HTH

keef

Sounds good. I've got some Javis Countryside Scenics static grass and I've got a Gaugemaster Scenic Puffer Bottle, both of which have been languishing for years waiting for their moment. Judging by the results you've obtained, it's worth finally putting them into action. Unfortunately, the grass I've got is an autumn mix, which obviously is no good for April 1918. So another trip to Frome Model Centre is called for...

Thanks for the tip. Your examples look brilliant by the way.

Edited by Quentin
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Quentin, it is looking stunning!

Martin

Thanks very much. Hope I can be forgiven for blowing my own trumpet, but I'm quite pleased that it's still looking so presentable after all the punishment it's had. More updates soon with any luck.

Edited by Quentin
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Well, I've finished the rigging, and I think it was 6 months well spent.

DSCF3841.JPG

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Still waiting for the new Lewis gun to arrive. In the meantime, I think I'm going to do a few splatters of mud here and there and start work on Lt W himself. Not far to go now...

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Finished!

DSCF3851.JPG

As you can see, the new Mini World Lewis gun arrived. I think you will agree the etched vane sights alone give it the edge over anything you can get in styrene form. Judging from my sources, the sights were often taken off in service - they can't have been a great deal of use - but the photo I've got of C4056 shows the sights still on, so on they went. And they look great. Now you can tell which way the wind was blowing in my scenario.

The remaining jobs I had to do were (1) to splash a bit of mud on the undersides, concentrating on the undercarriage, tailskid and rudder and (2) to glue the pitot tube on for the 2nd time; and then a 3rd time after it broke off again.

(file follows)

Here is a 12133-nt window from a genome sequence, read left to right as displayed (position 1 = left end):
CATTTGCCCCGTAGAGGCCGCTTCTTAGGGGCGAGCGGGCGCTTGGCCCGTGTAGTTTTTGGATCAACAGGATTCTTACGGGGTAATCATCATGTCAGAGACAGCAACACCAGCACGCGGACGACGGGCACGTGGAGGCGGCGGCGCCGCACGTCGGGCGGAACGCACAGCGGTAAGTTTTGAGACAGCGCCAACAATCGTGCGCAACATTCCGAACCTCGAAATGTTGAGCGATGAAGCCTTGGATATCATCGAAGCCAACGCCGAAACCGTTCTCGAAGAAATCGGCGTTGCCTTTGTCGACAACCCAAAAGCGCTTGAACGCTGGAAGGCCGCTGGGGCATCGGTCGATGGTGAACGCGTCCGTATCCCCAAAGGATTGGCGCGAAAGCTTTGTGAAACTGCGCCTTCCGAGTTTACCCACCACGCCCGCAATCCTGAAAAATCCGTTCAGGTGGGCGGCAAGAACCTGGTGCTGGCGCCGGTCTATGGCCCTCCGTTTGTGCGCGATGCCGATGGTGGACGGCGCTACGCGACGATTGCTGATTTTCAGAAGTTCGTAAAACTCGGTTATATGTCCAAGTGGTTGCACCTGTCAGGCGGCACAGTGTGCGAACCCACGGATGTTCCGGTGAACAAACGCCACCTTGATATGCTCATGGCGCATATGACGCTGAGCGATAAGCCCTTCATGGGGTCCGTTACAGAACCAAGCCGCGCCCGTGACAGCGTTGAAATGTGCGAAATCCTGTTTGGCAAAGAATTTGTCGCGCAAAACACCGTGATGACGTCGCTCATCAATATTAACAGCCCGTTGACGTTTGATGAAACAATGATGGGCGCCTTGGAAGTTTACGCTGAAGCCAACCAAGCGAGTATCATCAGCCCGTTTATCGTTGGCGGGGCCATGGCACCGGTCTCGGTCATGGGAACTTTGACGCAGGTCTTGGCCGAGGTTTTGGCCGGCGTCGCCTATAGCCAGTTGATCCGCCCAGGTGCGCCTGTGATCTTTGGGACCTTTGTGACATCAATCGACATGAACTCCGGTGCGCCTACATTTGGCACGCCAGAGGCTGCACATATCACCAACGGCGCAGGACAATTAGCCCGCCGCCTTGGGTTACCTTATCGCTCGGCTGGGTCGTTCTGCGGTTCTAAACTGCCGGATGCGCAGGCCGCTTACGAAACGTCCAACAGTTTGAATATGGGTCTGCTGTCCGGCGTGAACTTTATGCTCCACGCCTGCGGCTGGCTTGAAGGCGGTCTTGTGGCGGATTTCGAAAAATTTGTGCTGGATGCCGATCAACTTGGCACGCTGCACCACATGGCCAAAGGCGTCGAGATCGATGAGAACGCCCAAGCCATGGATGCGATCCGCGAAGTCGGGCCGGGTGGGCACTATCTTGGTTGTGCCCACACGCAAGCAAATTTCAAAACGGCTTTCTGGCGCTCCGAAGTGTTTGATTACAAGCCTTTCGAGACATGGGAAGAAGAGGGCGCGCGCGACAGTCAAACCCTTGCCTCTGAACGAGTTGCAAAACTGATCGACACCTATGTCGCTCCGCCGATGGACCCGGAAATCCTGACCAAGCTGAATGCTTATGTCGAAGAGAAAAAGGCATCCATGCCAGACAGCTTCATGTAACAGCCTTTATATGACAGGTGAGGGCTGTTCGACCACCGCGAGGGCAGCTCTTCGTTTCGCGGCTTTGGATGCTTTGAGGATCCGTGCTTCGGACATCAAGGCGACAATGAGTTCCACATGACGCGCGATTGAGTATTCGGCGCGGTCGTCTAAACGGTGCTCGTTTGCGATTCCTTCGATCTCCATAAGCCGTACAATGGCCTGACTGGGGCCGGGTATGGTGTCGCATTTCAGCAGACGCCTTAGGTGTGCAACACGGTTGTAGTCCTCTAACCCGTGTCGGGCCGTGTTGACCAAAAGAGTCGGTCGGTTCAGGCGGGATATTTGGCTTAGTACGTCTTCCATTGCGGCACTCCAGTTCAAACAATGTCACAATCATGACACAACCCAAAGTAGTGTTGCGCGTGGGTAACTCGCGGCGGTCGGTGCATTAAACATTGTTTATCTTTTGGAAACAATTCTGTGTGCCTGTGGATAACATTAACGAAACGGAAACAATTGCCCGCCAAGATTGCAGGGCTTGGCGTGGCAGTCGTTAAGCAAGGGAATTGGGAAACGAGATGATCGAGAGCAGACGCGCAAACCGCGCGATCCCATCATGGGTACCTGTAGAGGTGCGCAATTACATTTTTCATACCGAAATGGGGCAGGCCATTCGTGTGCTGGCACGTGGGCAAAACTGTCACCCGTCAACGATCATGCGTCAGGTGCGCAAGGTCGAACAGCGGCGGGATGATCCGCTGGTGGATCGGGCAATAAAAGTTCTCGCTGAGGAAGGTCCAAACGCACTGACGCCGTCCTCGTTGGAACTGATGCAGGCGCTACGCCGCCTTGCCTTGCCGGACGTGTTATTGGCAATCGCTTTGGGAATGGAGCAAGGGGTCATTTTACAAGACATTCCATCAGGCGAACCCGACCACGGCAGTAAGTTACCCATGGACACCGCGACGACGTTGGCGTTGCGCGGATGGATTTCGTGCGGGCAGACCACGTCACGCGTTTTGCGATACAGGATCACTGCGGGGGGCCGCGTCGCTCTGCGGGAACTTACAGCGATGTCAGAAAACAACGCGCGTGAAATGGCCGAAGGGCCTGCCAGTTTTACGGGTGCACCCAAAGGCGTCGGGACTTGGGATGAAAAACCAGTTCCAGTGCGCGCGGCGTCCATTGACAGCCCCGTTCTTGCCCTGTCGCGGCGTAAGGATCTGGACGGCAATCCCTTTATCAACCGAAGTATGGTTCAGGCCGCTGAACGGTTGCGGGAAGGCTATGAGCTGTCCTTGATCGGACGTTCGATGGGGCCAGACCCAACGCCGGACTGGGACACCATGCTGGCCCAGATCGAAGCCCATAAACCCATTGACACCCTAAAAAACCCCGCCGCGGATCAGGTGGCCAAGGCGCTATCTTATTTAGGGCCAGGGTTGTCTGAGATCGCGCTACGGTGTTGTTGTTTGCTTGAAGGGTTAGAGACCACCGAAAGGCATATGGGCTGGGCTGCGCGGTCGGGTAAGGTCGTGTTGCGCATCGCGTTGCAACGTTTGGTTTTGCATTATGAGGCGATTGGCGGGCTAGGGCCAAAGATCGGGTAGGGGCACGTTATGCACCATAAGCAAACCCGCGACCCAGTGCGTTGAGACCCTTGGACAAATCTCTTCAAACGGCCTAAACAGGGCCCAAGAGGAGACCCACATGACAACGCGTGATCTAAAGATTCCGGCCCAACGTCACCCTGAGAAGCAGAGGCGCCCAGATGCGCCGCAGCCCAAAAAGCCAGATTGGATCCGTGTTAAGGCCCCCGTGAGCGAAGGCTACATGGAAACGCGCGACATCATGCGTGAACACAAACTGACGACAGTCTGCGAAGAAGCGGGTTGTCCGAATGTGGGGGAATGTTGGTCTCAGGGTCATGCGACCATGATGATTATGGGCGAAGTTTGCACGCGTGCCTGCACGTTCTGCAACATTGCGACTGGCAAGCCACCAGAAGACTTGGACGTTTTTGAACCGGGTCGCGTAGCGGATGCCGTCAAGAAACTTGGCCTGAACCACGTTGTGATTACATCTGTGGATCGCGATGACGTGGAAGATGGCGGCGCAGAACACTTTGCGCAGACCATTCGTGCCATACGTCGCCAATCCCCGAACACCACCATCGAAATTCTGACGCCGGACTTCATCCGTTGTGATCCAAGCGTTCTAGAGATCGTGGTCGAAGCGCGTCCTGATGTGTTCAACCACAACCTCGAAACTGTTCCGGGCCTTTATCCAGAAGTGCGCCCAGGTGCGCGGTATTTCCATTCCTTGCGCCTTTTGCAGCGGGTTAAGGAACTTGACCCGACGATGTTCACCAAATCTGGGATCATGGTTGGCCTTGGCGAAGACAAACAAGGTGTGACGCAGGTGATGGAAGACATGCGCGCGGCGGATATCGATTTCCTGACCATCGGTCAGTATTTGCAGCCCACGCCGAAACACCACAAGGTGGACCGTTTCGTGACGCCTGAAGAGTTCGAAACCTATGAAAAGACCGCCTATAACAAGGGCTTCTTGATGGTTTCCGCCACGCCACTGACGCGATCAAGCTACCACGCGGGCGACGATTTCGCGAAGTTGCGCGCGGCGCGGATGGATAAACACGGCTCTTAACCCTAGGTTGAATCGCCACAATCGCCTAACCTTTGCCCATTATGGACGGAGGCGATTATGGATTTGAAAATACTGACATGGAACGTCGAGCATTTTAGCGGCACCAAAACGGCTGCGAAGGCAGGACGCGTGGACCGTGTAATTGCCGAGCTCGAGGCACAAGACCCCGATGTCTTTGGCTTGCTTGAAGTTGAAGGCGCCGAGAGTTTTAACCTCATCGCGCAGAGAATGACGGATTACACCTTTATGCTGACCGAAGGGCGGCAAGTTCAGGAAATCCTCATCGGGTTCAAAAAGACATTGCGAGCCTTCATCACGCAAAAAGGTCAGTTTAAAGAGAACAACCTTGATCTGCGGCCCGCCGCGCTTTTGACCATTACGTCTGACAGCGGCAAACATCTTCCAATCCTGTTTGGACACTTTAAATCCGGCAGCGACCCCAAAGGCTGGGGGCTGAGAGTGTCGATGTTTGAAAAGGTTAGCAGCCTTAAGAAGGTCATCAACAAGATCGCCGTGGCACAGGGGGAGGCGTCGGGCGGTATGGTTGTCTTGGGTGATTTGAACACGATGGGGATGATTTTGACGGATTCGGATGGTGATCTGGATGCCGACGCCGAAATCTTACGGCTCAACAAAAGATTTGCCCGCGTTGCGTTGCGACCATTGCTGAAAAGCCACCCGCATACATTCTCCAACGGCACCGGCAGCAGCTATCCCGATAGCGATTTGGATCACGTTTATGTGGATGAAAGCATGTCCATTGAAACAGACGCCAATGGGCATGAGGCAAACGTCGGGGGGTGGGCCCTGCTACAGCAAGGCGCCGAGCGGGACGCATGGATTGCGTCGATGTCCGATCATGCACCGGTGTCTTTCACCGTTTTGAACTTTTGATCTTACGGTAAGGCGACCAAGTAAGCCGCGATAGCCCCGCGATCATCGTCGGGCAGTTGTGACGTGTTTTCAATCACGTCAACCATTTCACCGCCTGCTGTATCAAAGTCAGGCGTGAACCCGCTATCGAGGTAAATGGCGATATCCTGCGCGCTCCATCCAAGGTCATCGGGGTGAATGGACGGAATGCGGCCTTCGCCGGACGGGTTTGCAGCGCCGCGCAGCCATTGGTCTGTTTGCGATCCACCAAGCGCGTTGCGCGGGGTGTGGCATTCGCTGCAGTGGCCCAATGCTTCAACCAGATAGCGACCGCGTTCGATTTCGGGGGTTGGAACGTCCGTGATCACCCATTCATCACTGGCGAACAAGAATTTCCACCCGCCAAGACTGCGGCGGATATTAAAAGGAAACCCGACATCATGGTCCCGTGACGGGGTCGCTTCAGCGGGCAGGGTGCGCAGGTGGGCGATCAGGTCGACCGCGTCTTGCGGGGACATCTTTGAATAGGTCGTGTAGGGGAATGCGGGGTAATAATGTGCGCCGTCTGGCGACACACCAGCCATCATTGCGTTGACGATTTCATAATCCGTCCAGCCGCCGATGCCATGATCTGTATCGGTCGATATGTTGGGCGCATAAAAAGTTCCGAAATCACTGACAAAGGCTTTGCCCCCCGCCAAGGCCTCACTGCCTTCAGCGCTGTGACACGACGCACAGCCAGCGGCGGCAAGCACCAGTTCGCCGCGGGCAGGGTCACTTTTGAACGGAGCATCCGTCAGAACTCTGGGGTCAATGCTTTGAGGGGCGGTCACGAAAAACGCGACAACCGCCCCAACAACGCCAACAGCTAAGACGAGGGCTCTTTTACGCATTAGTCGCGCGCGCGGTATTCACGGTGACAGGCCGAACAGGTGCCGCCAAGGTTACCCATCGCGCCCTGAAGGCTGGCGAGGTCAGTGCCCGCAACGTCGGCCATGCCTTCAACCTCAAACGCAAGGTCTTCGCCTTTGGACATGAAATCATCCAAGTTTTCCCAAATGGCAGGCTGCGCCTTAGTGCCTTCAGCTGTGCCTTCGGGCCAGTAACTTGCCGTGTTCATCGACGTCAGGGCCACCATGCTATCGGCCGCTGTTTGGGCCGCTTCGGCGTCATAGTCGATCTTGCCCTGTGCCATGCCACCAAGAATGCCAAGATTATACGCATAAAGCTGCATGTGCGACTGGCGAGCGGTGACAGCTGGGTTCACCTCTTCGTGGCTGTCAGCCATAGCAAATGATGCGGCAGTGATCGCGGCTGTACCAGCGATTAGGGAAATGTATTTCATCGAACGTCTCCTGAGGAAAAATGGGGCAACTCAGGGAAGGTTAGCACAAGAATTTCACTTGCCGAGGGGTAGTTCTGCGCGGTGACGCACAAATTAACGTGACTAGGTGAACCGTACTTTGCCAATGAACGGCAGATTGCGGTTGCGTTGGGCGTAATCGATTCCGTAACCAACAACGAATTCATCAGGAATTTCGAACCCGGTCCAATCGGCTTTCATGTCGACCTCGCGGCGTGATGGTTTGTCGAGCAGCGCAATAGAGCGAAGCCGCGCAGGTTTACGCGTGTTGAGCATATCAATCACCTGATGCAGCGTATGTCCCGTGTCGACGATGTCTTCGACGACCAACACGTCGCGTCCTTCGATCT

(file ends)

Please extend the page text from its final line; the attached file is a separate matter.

So there it is. Next, I'm going to make a scenic base for it. The plan is:

  1. Cut a piece of thin MDF
  2. Create an uneven surface with Polyfilla
  3. Paint surface an earth colour.
  4. Apply static grass.

Thanks to Keef for advice on this. I'm also going to be studying the wargaming blog of a friend of mine, who has lent me some static grass and Vallejo acrylics for the job and who has achieved some very nice results with wargaming scenery.

http://thewargamestable.blogspot.co.uk/

Thanks for all the interest and advice, everyone. Nearly there now.

DSCF3852.JPG

DSCF3853.JPG

Edited by Quentin
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That is just simply lovely, & all the more so for being scratchbuilt in the one true scale!! :thumbsup:

Can I ask where you got the Lewis from, Hannants always seem to be out of stock....

keef

ps - forgot to say, I've now got one of the static grass puffer bottles that you mentioned, & one of these too;

http://www.ebay.co.uk/itm/static-grass-applicator-/190821948027?pt=UK_Trains_Railway_Models&hash=item2c6ddfda7b

- they both work well, & give better results than my earlier fingertip application gave!

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That is just simply lovely, & all the more so for being scratchbuilt in the one true scale!! :thumbsup:

Can I ask where you got the Lewis from, Hannants always seem to be out of stock....

keef

ps - forgot to say, I've now got one of the static grass puffer bottles that you mentioned, & one of these too;

http://www.ebay.co.uk/itm/static-grass-applicator-/190821948027?pt=UK_Trains_Railway_Models&hash=item2c6ddfda7b